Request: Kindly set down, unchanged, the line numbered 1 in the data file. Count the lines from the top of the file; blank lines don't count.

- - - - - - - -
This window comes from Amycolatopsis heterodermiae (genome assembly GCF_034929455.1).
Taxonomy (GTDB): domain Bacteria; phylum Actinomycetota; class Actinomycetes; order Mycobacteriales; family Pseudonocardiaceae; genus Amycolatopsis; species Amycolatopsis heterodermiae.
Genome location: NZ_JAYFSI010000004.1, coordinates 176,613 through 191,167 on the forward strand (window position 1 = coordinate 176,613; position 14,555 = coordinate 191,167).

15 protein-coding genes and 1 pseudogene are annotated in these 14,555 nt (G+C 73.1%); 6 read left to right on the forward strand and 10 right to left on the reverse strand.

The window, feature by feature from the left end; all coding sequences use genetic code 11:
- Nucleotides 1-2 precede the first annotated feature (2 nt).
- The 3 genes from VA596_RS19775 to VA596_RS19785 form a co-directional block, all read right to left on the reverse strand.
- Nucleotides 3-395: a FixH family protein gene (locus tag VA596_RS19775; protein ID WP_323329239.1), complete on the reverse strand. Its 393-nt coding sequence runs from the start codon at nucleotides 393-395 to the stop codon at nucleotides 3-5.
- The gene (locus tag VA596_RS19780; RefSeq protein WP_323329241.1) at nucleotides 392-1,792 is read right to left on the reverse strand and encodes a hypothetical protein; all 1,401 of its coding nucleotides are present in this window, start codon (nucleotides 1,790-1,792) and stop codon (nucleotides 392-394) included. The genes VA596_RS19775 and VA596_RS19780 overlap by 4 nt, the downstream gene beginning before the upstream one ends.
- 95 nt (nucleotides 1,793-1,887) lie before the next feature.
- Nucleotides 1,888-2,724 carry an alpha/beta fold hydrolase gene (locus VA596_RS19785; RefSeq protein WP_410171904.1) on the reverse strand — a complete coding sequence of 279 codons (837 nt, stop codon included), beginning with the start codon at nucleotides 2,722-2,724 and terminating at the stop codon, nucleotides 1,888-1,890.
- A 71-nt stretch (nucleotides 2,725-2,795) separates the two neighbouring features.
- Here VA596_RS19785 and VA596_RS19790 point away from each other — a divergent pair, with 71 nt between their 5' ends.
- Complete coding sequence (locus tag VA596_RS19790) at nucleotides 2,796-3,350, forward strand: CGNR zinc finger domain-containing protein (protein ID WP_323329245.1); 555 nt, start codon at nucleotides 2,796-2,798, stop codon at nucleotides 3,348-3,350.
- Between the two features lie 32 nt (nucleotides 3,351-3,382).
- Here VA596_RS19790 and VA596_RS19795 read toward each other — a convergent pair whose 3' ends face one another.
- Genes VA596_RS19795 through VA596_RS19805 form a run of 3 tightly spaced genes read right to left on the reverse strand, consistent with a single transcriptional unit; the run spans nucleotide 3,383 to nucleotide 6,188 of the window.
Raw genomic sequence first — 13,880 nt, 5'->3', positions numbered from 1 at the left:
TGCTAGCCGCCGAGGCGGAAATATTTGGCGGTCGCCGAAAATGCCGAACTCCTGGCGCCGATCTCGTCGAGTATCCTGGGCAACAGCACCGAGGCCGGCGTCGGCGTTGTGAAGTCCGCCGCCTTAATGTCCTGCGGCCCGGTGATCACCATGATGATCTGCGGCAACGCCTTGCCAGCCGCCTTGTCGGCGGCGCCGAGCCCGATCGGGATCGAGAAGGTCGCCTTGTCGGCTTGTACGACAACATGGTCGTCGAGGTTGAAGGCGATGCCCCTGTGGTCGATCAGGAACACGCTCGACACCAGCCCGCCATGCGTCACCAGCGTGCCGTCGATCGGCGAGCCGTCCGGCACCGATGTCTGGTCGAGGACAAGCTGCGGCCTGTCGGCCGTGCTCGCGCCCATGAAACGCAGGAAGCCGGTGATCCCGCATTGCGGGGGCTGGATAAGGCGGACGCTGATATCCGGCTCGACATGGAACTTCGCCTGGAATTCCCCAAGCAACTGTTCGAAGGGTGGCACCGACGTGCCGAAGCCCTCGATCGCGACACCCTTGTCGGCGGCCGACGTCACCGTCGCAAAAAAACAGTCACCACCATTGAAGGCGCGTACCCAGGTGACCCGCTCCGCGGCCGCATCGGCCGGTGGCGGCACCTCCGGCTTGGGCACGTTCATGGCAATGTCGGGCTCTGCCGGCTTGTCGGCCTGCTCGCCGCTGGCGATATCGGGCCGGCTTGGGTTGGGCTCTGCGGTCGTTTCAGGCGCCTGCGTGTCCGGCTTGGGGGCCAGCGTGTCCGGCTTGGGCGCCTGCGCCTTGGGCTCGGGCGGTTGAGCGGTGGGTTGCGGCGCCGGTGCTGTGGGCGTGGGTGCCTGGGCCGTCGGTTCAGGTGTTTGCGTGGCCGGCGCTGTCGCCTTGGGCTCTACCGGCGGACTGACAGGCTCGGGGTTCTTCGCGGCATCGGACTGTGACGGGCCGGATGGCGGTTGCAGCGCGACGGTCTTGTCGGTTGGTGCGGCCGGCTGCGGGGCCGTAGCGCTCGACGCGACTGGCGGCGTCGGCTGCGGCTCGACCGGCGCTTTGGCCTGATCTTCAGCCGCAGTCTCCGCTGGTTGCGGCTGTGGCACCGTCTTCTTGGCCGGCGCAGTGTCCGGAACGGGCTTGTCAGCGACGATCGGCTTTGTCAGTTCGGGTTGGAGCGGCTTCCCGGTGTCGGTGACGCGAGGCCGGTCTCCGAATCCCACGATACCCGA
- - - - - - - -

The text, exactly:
This window comes from Amycolatopsis heterodermiae (genome assembly GCF_034929455.1).